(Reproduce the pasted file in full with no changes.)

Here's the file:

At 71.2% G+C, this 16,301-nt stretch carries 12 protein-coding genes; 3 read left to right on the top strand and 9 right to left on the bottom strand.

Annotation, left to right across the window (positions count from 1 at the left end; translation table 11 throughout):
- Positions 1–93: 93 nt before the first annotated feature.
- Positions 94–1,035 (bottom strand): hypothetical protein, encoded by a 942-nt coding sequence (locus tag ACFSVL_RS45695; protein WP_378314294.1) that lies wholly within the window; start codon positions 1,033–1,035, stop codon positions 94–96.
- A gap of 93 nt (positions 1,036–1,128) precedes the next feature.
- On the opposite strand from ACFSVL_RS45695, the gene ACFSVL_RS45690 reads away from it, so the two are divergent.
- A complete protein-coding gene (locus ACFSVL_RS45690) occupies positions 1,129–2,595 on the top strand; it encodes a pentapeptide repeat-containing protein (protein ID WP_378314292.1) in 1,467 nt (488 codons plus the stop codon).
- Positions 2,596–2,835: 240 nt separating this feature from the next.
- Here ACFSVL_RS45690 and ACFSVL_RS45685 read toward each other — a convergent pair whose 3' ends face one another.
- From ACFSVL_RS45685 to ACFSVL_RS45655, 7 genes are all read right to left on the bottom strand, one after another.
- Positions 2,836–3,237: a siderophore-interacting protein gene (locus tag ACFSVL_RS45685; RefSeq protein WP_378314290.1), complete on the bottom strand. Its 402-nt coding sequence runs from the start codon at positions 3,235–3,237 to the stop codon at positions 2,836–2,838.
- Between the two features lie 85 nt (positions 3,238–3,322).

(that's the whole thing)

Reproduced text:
At 71.2% G+C, this 16,301-nt stretch carries 12 protein-coding genes; 3 read left to right on the top strand and 9 right to left on the bottom strand.

Annotation, left to right across the window (positions count from 1 at the left end; translation table 11 throughout):
- Positions 1–93: 93 nt before the first annotated feature.
- Positions 94–1,035 (bottom strand): hypothetical protein, encoded by a 942-nt coding sequence (locus tag ACFSVL_RS45695; protein WP_378314294.1) that lies wholly within the window; start codon positions 1,033–1,035, stop codon positions 94–96.
- A gap of 93 nt (positions 1,036–1,128) precedes the next feature.
- On the opposite strand from ACFSVL_RS45695, the gene ACFSVL_RS45690 reads away from it, so the two are divergent.
- A complete protein-coding gene (locus ACFSVL_RS45690) occupies positions 1,129–2,595 on the top strand; it encodes a pentapeptide repeat-containing protein (protein ID WP_378314292.1) in 1,467 nt (488 codons plus the stop codon).
- Positions 2,596–2,835: 240 nt separating this feature from the next.
- Here ACFSVL_RS45690 and ACFSVL_RS45685 read toward each other — a convergent pair whose 3' ends face one another.
- From ACFSVL_RS45685 to ACFSVL_RS45655, 7 genes are all read right to left on the bottom strand, one after another.
- Positions 2,836–3,237: a siderophore-interacting protein gene (locus tag ACFSVL_RS45685; RefSeq protein WP_378314290.1), complete on the bottom strand. Its 402-nt coding sequence runs from the start codon at positions 3,235–3,237 to the stop codon at positions 2,836–2,838.
- Between the two features lie 85 nt (positions 3,238–3,322).